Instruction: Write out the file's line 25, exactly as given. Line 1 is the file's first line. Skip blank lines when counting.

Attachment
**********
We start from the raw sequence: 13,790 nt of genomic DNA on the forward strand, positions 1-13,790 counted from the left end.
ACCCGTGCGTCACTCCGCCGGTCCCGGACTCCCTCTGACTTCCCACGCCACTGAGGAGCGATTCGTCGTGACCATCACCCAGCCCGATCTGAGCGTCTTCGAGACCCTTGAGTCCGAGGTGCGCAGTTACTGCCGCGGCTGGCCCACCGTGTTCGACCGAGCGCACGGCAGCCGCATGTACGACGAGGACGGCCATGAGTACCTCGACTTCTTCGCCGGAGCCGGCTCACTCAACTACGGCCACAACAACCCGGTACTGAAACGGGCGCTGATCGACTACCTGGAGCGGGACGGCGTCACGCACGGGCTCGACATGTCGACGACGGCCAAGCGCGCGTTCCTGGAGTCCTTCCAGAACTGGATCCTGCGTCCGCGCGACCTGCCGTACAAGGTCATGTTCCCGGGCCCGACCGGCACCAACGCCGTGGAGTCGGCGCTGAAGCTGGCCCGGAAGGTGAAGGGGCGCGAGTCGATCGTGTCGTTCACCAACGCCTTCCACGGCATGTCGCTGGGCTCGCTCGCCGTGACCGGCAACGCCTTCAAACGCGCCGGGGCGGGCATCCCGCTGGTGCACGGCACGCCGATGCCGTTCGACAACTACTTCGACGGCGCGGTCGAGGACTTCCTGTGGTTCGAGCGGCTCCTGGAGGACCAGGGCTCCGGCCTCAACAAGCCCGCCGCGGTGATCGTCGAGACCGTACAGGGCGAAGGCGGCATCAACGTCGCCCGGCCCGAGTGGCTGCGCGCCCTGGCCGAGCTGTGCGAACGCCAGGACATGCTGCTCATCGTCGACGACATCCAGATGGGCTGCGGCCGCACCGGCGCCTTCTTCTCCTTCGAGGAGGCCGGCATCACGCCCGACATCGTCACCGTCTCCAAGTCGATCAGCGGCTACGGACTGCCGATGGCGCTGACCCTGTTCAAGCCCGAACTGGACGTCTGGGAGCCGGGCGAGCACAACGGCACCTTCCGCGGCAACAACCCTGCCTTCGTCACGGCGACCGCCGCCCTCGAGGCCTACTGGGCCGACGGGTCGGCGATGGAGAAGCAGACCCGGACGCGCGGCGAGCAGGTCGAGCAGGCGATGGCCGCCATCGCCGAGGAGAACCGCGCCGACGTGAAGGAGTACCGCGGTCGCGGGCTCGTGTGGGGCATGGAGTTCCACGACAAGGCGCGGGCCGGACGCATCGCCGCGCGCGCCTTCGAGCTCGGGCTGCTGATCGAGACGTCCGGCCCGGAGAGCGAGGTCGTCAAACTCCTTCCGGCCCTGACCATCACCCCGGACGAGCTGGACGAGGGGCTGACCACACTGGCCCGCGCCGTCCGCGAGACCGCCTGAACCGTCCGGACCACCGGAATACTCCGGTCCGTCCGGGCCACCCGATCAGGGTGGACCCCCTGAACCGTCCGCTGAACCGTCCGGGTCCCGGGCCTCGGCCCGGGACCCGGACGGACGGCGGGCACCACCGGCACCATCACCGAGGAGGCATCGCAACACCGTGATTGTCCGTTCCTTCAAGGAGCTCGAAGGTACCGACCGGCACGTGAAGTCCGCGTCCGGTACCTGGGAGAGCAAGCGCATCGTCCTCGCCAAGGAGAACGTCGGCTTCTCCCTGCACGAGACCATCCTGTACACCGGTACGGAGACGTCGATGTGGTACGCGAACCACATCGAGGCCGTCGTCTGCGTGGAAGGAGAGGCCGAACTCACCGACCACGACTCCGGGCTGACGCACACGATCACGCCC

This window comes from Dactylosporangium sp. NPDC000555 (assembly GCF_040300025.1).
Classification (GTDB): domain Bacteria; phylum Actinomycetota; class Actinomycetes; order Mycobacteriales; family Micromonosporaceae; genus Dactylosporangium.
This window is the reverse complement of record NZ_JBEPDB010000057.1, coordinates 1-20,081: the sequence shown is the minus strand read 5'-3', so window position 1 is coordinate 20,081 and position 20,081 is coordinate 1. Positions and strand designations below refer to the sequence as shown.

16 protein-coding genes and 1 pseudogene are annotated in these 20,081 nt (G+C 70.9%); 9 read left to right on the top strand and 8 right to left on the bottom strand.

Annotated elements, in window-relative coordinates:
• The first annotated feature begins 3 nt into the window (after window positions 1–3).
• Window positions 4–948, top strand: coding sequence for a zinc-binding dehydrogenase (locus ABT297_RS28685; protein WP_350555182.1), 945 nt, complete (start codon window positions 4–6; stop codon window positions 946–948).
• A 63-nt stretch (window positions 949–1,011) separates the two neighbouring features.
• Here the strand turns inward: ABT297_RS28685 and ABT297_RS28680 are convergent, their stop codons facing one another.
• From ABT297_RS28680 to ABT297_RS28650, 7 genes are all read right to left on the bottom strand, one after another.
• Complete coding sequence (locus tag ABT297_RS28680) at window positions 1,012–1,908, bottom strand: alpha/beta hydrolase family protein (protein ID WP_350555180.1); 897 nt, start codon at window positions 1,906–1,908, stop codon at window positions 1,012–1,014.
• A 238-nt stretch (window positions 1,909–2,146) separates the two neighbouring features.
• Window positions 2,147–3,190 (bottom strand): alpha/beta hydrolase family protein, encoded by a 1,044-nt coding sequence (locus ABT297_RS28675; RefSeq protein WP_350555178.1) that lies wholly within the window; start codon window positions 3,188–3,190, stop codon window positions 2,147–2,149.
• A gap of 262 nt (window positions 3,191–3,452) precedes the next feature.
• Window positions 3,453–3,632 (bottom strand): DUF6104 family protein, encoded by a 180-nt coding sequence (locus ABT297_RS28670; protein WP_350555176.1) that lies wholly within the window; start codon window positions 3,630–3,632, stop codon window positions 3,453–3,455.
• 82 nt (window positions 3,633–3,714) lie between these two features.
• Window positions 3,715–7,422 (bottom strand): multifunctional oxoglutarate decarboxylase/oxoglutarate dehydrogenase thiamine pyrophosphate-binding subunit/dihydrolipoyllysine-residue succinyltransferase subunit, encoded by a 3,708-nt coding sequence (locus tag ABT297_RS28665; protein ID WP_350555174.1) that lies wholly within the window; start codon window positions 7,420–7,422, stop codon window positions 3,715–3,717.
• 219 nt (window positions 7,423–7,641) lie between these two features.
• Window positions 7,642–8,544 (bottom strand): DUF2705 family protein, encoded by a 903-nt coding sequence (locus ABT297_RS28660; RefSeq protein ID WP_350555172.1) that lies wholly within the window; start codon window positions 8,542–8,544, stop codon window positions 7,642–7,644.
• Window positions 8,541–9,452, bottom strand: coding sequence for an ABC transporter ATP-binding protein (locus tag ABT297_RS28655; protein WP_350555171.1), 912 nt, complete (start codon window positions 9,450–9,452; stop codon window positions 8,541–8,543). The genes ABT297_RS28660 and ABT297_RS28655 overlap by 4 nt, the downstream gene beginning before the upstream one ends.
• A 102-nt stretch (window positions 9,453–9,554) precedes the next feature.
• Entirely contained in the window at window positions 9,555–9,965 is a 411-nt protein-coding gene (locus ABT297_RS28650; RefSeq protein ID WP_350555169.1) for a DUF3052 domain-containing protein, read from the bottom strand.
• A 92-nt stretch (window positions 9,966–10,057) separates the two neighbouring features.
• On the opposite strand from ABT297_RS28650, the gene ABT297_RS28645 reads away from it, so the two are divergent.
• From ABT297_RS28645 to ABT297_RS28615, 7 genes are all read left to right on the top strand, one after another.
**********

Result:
• A 92-nt stretch (window positions 9,966–10,057) separates the two neighbouring features.